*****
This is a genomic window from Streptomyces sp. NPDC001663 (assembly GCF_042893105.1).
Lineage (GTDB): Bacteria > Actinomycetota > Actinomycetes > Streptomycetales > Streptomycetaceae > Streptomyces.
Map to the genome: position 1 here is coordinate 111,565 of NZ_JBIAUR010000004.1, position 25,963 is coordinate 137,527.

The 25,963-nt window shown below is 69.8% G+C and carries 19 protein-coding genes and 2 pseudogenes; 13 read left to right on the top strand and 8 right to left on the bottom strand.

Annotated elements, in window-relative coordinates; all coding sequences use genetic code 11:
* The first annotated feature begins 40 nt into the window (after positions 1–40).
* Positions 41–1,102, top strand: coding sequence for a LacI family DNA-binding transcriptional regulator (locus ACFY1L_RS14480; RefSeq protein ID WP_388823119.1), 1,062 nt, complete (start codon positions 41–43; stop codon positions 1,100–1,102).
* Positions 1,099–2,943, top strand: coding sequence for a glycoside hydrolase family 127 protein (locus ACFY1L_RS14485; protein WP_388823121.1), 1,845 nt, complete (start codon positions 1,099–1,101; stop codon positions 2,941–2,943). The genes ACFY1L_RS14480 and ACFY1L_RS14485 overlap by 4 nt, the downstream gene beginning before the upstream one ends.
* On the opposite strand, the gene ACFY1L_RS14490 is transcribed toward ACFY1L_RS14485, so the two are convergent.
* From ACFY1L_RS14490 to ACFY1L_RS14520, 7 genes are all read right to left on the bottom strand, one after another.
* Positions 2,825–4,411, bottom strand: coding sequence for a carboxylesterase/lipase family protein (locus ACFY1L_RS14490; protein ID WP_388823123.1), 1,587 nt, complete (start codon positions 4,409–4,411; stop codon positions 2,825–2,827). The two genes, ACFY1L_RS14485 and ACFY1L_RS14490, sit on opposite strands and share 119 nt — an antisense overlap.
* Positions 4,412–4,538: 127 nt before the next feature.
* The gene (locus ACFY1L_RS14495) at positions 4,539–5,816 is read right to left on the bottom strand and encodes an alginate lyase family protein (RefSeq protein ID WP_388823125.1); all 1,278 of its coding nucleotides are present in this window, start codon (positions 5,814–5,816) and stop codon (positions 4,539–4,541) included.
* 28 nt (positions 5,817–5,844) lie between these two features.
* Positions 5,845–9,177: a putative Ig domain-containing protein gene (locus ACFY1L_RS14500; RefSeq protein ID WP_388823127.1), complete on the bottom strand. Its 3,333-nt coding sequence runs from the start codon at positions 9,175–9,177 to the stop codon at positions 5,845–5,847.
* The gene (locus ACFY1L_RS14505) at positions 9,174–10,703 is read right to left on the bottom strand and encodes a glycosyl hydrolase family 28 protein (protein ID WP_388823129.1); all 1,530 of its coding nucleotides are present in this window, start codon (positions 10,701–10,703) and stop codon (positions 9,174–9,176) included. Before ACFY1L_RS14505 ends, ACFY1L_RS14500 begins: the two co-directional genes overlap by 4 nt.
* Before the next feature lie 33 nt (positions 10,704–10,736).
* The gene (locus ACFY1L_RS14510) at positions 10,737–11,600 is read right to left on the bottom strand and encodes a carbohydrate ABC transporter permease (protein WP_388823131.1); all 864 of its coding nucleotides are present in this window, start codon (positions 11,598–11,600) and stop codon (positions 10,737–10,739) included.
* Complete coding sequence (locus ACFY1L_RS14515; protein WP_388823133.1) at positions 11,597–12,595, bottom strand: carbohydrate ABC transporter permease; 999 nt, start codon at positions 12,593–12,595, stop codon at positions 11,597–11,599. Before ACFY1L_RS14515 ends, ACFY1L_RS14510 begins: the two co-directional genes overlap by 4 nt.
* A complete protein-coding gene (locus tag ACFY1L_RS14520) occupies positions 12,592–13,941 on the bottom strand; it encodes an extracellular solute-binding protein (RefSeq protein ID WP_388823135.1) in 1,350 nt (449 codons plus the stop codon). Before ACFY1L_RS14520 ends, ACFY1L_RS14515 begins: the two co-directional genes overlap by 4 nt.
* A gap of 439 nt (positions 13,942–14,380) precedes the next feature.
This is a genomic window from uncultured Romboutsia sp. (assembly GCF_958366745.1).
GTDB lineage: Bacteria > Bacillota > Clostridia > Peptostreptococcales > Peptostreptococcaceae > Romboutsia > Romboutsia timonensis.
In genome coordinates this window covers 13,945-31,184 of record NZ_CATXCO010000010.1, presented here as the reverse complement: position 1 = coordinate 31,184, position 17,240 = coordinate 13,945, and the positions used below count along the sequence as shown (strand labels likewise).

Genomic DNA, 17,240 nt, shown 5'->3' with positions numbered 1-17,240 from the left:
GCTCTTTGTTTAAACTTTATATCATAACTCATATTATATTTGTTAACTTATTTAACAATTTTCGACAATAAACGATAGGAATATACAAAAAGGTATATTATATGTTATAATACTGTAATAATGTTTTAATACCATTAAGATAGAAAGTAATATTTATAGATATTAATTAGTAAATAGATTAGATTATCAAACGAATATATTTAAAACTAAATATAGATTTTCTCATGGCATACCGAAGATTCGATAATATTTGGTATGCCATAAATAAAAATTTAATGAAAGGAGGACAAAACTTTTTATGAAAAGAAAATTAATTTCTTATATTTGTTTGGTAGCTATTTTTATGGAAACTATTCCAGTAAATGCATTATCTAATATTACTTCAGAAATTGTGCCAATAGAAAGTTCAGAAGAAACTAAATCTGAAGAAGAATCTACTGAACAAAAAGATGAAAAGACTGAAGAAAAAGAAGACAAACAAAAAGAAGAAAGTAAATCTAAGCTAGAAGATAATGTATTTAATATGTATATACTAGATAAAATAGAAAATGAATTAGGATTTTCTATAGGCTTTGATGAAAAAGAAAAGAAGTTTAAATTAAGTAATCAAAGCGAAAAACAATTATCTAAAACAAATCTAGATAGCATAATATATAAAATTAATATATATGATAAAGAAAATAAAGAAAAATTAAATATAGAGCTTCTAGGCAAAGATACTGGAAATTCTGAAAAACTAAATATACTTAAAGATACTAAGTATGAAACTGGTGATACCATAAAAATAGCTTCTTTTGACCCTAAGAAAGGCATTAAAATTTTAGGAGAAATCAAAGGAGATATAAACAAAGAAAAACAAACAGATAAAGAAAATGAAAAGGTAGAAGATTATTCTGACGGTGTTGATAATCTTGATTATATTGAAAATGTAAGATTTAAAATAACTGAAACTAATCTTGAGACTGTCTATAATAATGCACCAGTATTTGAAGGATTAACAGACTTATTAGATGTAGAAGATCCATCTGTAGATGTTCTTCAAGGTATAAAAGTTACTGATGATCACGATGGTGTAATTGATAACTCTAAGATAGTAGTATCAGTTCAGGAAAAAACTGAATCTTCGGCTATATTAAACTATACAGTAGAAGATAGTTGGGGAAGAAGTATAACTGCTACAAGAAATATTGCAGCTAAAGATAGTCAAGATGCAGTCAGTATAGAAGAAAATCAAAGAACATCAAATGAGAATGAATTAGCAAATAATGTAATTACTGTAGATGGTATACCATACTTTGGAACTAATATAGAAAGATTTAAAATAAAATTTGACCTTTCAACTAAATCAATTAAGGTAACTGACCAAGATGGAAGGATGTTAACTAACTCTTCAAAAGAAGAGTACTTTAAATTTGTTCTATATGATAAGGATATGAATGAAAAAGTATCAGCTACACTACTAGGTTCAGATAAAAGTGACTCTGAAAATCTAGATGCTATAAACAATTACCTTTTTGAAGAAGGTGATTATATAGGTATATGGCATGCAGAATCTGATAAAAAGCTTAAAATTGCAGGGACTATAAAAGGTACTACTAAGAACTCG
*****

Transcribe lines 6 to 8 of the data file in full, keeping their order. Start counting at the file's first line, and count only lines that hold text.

* The first annotated feature begins 40 nt into the window (after positions 1–40).
* Positions 41–1,102, top strand: coding sequence for a LacI family DNA-binding transcriptional regulator (locus ACFY1L_RS14480; RefSeq protein ID WP_388823119.1), 1,062 nt, complete (start codon positions 41–43; stop codon positions 1,100–1,102).
* Positions 1,099–2,943, top strand: coding sequence for a glycoside hydrolase family 127 protein (locus ACFY1L_RS14485; protein WP_388823121.1), 1,845 nt, complete (start codon positions 1,099–1,101; stop codon positions 2,941–2,943). The genes ACFY1L_RS14480 and ACFY1L_RS14485 overlap by 4 nt, the downstream gene beginning before the upstream one ends.